Tough Justice in Texas

Living Next Door to the Death House is a valuable contribution to the capital punishment debate

Living Next Door to the Death House
Virginia Stem Owens and David Clinton Owens
232 pages, $28

Huntsville, Texas, has been the site of more executions since 1982 than any other place in the United States. For Virginia Stem Owens and four generations of her family, it's also home.

Stem Owens and her husband, David, explore the history of capital punishment and of Huntsville's prison system. The result is both even-handed and chilling. They study the lives of prison officials, public defenders, parents of criminals, and an executioner.

The authors mix documentary-style interview transcripts with more literary language ("the gray twill unisex uniforms of prison guards thread like warp through our town's fabric, holding its economy together and providing the texture of its identity").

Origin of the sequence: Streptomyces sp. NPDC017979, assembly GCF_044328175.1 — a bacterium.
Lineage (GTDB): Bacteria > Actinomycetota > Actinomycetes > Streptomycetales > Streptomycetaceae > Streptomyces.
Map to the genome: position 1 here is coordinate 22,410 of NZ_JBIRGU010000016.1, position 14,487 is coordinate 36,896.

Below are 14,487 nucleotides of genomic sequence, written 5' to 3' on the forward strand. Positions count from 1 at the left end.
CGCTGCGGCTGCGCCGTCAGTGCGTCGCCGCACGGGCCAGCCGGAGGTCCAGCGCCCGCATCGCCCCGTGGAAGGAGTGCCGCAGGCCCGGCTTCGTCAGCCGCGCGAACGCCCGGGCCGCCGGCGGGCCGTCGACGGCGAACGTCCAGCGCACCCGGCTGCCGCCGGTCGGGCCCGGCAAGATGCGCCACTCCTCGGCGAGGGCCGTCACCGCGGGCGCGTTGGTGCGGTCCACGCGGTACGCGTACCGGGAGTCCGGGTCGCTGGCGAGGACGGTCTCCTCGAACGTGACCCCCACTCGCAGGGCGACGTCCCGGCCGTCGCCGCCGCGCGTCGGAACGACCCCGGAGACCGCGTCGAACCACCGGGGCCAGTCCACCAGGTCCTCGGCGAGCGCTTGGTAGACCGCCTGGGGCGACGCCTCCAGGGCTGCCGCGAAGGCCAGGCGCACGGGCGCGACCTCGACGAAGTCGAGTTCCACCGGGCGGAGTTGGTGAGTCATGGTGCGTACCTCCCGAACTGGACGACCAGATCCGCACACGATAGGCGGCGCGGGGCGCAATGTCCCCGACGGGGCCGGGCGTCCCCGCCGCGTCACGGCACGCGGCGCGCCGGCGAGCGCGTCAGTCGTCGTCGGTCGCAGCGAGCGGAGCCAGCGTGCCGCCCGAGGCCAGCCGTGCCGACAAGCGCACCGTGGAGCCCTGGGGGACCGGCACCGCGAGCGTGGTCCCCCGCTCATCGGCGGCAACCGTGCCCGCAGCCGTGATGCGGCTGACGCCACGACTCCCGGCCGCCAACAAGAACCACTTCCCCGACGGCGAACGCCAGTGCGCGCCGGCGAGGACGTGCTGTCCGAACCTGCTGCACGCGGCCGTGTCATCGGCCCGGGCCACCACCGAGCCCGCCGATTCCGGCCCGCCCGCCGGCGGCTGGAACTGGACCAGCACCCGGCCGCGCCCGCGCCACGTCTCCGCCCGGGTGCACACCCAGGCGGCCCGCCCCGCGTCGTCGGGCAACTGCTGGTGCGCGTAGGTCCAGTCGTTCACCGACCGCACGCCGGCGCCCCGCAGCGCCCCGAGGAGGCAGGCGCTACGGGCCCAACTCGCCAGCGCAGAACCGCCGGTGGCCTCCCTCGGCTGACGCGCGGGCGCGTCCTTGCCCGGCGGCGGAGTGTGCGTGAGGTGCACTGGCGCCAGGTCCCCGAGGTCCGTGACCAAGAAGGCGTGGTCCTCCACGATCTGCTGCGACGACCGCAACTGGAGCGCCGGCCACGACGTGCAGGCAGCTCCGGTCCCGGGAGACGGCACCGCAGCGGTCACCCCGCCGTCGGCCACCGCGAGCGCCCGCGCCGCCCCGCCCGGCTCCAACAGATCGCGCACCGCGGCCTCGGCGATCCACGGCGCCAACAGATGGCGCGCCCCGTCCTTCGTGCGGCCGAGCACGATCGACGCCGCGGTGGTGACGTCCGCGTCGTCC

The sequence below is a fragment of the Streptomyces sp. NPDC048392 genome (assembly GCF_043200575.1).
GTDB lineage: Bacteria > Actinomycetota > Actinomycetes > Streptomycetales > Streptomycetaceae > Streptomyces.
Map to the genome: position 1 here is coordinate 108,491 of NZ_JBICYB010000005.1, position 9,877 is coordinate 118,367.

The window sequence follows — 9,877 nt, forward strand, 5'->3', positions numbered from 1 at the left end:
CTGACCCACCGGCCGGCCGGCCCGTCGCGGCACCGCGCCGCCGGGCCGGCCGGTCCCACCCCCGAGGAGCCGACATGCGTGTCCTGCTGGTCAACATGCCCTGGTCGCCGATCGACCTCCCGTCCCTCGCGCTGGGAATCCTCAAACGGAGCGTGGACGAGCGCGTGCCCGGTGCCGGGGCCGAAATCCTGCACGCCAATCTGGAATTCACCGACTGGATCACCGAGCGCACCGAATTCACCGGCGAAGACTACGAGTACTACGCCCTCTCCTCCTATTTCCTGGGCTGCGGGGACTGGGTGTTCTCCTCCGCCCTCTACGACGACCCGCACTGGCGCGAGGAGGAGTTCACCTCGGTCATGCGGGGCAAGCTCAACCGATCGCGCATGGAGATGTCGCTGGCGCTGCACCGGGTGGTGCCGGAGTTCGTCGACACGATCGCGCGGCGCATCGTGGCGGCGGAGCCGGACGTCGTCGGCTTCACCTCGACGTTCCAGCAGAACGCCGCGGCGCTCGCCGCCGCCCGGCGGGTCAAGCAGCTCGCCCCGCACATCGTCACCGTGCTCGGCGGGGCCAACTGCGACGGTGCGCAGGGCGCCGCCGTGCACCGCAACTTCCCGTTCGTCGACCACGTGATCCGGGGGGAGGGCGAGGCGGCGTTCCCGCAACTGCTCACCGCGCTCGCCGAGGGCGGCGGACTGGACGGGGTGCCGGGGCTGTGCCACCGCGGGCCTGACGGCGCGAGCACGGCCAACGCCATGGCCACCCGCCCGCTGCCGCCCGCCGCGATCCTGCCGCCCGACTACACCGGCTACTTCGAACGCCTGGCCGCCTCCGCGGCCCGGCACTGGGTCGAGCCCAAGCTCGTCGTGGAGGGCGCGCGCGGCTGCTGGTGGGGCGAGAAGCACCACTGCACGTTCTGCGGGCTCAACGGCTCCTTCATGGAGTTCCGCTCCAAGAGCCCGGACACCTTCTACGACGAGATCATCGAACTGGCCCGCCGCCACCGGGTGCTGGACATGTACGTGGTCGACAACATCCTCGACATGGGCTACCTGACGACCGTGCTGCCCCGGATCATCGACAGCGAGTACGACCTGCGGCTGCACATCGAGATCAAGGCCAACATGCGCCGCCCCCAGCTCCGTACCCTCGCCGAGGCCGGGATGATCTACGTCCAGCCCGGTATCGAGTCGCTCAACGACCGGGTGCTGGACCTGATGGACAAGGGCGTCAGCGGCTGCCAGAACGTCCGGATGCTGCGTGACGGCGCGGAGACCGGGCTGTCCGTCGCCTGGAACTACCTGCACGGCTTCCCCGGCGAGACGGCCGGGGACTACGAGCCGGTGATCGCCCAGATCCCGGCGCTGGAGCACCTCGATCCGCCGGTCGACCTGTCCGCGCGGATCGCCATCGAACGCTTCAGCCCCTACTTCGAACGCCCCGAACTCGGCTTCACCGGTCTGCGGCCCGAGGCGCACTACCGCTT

The Owenses do not whitewash brutality, and find that many offenders want to confess their crimes. They explore the victim-offender mediation program, which gives perpetrators a chance to acknowledge their guilt and shame and offers victims' families some sense of resolution. (Stem Owens covered similar themes in "Watchman on the Walls," CT, May 21, 2001.)

Readers on both sides of the death penalty debate will find Living Next Door to the Death House a valuable contribution.

Related Elsewhere

Living Next Door to the Death House is available at

Christianity Today articles by or about Virginia Stem Owens include:

A Real Survivor | Behind Virginia Stem Owens' interview with death-row chaplain Jim Brazzil. (May 16, 2001)
Watchman on the Walls | Between heaven and earth, and victim and offender, stands Texas death-row chaplain Jim Brazzil. (May 16, 2001)
Thanksgiving at Fair Acres | A meal with my mother and other nursing-home residents ...
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